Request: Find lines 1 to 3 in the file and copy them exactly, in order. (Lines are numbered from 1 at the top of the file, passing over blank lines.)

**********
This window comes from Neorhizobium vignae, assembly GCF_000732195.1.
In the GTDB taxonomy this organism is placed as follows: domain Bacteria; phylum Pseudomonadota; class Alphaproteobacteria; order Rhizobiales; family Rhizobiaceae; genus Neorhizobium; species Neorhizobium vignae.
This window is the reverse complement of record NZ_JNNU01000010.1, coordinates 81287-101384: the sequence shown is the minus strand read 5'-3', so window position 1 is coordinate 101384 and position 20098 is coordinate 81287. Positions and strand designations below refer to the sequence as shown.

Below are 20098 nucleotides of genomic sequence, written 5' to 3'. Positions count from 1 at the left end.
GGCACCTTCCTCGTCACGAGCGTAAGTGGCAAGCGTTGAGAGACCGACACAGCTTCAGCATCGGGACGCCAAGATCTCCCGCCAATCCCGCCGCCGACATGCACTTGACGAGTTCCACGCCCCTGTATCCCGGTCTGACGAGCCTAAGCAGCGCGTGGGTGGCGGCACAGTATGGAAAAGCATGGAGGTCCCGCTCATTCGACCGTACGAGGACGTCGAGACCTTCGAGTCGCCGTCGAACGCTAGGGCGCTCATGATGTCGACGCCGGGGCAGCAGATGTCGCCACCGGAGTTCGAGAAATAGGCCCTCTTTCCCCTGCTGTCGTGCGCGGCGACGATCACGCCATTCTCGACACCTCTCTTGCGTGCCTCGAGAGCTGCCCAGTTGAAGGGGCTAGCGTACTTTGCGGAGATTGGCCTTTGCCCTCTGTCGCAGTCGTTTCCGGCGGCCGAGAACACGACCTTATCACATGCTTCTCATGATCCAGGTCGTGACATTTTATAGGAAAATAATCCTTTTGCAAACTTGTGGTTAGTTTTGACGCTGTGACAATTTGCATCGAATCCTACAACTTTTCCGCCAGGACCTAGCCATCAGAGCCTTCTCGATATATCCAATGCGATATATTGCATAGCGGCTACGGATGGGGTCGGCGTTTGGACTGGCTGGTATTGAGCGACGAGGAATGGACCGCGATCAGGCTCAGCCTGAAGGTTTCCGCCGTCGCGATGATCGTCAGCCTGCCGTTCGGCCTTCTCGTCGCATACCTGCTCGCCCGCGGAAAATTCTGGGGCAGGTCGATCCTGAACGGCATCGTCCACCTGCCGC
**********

This window comes from Neorhizobium vignae, assembly GCF_000732195.1.
In the GTDB taxonomy this organism is placed as follows: domain Bacteria; phylum Pseudomonadota; class Alphaproteobacteria; order Rhizobiales; family Rhizobiaceae; genus Neorhizobium; species Neorhizobium vignae.
This window is the reverse complement of record NZ_JNNU01000010.1, coordinates 81287-101384: the sequence shown is the minus strand read 5'-3', so window position 1 is coordinate 101384 and position 20098 is coordinate 81287. Positions and strand designations below refer to the sequence as shown.